Mastered It, or Nah?
A month ago, yesterday, I walked across the stage and received my M.S. degree in Integrated Marketing Communications from Roosevelt University. It was only a 2-year program, and it wasn’t as strenuous as I thought it’d be. But, I also had a great support system, plus homies in the program (s/o to DJ & Alexis). More than anything though, I think that it was annoying to have to go to work 9-5 and then to class from 6-8:30, and then still find time to do homework, study, eat, write, have a life, etc.
So, was it all worth it?
To me, yes. Education has always been pushed at me since I can remember. The goal was always college, and not just any college. It needed to be one of the good ones, “top tier” or ivy league, or what the hell ever. But I ended up Bradley University, which was cool. I got a really great financial aid package, so that persuaded me to go there.
Back in the day at BU, I never had the desire to go to grad school. Child, when I graduated you couldn’t pay me to even think about another classroom. Undergrad was thee longest! However, when I started looking for jobs in my chosen career field, the companies either wanted years of experience, or a master’s degree. Talk about I R R I T A T I N G!!! So, I had to make a decision on what’d be best for me. At this point I was like 25, a bit too old to be interning, “getting experience”. So, I decided to go back to school. Maybe not the best thought process, but whatever it is what it is.
There’s been a lot of discussion surrounding the importance of post-secondary education. Some are saying it’s not necessary for success, while others are saying the opposite. Well, I say that post-secondary education is important, but it should be carefully considered by those entering into it, just like any other major life decision. College isn’t for everybody. True. But there are trade/vocational schools, where one could go to learn a specific trade, master it, and have a fulfilling career in that field. You just have to know what it is that you truly desire to do.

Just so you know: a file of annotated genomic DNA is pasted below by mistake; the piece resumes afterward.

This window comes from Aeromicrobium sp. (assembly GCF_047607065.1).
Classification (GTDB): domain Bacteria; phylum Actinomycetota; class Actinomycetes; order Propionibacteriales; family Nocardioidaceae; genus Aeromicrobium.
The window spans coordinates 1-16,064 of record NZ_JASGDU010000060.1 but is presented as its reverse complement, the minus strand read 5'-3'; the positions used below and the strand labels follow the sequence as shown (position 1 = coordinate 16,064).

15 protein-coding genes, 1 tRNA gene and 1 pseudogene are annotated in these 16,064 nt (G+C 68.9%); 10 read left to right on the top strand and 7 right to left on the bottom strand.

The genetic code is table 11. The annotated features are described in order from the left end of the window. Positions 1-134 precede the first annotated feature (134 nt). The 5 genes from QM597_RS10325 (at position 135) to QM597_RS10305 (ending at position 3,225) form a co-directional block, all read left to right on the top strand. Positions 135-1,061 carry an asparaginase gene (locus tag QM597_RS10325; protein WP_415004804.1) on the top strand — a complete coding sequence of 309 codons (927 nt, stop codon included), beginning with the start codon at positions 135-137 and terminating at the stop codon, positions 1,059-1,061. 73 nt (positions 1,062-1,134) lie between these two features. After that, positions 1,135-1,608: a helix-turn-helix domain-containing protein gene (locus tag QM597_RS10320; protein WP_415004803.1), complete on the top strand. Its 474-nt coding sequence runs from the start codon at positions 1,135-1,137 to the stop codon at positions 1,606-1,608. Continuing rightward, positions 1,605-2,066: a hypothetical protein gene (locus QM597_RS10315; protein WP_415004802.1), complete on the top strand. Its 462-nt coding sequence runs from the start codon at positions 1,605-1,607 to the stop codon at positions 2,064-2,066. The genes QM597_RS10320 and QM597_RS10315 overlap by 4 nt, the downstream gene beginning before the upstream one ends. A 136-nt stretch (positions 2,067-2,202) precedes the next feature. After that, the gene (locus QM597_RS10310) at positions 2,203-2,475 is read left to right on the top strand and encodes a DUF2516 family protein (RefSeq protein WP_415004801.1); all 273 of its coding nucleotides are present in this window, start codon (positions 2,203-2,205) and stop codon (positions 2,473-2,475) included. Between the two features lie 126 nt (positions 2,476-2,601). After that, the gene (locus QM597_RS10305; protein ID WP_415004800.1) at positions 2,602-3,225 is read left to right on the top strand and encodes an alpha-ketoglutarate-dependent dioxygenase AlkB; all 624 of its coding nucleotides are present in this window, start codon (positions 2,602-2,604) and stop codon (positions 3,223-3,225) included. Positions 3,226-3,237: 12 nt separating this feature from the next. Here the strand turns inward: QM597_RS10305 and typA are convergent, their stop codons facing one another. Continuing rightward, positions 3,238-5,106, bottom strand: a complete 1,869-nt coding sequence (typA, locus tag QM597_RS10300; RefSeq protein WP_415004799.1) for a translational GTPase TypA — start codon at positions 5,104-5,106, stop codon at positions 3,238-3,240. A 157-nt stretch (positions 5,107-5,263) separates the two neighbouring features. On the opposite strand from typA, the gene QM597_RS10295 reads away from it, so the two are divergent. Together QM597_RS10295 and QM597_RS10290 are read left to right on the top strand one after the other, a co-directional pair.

Tips for Mastering It:
1. Research (Do you need to take the GRE? Program requirements? Job placement? Etc.?)
2. Pay the least amount you possibly can (Tuition reimbursement through work? Financial aid? Grants? Scholarships? Etc.?)
3. Time management (Work FT/PT? Homework? Life?)
4. Organization (How many classes are you taking?)
5. Use your resources (Ask questions! Network! Bug your professors.)
6. Be part of the process- It will be your degree, no one is responsible for it but you
7. Own your failures and mistakes - We all make them, and that is okay. The important part of making a mistake is learning from it so much, that you don’t make the same one twice
8. Be passionate-This may be the most important tip of all, if you are not passionate about what you’re going to school for, you will be wasting your time, energy, and money
In a related side note: I’ve had several people ask me if I’m going back to get a doctoral degree. Let me just say that my time in the classroom is OVER, unless someone else is paying for it. (This mess costs too much lol)
Hopefully, this has helped you on your road to figuring out if grad school is for you, or not. If you have questions about my process, or my program, feel free to ask!
Love and light,
-Your Urban Black Girl